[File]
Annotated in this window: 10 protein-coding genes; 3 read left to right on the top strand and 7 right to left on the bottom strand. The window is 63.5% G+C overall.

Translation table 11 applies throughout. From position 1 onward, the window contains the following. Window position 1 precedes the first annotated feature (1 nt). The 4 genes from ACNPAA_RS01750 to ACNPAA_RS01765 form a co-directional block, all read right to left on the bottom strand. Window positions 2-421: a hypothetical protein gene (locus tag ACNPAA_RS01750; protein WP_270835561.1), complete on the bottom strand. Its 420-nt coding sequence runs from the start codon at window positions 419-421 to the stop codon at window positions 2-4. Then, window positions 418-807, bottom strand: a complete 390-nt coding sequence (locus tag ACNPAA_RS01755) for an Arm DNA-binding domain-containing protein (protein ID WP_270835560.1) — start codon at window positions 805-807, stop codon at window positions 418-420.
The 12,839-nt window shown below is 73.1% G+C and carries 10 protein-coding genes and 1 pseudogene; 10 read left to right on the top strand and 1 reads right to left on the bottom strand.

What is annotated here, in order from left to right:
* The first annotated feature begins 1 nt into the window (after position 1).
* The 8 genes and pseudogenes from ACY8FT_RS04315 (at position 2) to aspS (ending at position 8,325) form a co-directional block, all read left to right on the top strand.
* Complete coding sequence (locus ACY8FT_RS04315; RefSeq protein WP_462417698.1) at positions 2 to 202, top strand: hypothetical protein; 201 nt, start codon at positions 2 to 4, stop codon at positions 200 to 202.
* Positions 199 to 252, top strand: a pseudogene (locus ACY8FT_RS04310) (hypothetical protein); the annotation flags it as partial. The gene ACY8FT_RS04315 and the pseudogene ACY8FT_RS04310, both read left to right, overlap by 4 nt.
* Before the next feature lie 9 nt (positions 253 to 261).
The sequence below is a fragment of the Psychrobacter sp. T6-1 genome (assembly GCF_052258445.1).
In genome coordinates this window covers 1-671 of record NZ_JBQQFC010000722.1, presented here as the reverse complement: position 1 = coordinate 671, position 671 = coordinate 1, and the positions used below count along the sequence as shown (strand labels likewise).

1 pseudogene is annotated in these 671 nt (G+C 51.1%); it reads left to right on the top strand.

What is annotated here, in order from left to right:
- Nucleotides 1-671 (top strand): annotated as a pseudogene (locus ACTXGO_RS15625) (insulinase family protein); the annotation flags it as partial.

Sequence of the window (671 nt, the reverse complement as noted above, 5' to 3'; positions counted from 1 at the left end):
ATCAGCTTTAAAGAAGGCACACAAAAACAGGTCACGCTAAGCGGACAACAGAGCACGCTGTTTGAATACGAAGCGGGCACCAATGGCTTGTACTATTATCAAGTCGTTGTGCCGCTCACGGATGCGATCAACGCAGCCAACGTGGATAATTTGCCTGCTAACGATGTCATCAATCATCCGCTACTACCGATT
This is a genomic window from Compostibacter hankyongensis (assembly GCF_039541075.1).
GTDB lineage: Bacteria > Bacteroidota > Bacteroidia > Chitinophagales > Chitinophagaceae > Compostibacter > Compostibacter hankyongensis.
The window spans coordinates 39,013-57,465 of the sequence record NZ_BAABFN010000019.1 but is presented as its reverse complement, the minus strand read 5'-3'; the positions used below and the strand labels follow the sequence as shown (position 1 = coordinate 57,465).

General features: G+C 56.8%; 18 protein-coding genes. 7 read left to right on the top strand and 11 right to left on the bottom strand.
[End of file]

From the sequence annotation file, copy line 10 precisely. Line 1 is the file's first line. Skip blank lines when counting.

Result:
The sequence below is a fragment of the Psychrobacter sp. T6-1 genome (assembly GCF_052258445.1).